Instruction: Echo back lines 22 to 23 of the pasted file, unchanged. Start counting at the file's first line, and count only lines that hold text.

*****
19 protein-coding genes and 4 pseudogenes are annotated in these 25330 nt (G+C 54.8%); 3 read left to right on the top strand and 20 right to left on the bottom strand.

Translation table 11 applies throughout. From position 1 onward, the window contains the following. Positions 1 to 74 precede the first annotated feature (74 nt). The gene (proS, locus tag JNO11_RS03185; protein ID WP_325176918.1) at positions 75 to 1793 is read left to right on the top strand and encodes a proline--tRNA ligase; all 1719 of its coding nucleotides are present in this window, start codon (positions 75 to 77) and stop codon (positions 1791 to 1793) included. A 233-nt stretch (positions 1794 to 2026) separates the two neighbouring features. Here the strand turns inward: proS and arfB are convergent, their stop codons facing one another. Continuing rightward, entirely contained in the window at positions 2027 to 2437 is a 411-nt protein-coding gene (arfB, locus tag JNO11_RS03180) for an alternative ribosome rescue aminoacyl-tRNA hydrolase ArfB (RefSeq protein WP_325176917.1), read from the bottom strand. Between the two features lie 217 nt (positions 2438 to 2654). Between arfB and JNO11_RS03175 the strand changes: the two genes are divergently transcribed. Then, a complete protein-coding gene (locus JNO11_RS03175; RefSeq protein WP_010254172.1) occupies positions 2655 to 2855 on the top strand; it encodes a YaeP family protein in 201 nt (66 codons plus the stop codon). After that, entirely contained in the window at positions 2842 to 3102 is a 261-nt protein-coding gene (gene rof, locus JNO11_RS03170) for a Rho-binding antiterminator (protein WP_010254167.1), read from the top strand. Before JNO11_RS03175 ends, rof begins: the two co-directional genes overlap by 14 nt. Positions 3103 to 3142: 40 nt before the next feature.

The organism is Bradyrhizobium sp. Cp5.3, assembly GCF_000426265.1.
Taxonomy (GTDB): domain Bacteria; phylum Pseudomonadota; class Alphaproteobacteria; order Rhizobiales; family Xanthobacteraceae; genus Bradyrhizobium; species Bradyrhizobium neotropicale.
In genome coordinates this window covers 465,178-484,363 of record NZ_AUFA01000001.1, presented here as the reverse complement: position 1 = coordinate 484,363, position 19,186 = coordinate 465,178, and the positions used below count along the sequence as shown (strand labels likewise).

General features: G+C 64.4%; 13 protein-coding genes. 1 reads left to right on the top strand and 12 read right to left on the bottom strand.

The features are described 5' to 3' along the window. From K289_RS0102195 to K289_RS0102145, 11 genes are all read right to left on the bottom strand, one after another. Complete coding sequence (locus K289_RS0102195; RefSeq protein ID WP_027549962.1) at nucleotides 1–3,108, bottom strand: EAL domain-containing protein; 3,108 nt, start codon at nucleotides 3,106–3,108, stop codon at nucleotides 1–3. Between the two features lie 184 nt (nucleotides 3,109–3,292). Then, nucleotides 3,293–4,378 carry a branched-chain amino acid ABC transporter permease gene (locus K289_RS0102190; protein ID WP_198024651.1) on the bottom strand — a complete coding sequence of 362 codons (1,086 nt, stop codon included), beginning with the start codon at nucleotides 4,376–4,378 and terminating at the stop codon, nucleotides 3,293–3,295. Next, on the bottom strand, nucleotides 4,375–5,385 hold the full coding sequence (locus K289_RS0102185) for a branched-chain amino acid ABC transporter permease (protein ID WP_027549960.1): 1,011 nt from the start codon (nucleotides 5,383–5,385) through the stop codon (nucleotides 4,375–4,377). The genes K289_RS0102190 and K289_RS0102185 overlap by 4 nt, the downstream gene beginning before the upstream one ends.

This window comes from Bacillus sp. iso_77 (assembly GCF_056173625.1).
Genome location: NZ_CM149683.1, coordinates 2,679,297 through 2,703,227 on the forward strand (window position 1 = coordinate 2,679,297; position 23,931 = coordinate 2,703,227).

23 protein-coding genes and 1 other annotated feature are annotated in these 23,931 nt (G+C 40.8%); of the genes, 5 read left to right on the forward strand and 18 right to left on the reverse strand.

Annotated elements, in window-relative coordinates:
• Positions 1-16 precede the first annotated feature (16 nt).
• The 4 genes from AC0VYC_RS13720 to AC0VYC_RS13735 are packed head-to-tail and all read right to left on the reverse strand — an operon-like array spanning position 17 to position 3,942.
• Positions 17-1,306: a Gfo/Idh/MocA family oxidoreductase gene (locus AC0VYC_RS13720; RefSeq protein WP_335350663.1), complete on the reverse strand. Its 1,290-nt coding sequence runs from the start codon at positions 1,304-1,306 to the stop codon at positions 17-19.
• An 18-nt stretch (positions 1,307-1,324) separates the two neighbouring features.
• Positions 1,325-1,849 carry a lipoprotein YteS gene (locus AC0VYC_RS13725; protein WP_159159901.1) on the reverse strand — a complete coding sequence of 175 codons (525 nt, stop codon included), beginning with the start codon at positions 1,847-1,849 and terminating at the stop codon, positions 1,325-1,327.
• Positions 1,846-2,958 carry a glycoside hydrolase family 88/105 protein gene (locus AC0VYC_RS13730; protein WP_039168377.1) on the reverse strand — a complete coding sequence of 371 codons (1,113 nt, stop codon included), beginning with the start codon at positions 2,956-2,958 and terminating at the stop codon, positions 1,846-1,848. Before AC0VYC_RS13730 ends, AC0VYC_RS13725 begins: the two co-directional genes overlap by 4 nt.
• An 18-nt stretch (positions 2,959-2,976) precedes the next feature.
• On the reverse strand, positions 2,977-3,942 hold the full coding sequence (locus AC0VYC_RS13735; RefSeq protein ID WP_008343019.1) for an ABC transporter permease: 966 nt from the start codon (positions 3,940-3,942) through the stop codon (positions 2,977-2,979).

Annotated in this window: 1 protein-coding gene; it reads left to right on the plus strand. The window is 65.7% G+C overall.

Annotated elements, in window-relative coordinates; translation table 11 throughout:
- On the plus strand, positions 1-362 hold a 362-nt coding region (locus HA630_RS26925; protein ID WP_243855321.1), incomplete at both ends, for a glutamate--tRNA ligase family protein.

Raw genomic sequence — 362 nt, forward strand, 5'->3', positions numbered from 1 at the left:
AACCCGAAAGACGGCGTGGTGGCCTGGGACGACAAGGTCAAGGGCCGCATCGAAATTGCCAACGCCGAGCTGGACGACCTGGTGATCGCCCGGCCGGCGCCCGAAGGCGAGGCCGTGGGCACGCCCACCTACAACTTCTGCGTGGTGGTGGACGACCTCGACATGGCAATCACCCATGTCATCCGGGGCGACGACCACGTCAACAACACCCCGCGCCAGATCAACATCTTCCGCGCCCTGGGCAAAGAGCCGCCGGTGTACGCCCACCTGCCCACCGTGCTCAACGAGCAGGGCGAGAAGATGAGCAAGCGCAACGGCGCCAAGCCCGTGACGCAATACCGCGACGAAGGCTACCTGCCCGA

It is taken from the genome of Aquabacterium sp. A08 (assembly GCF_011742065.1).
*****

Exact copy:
- On the plus strand, positions 1-362 hold a 362-nt coding region (locus HA630_RS26925; protein ID WP_243855321.1), incomplete at both ends, for a glutamate--tRNA ligase family protein.

Raw genomic sequence — 362 nt, forward strand, 5'->3', positions numbered from 1 at the left: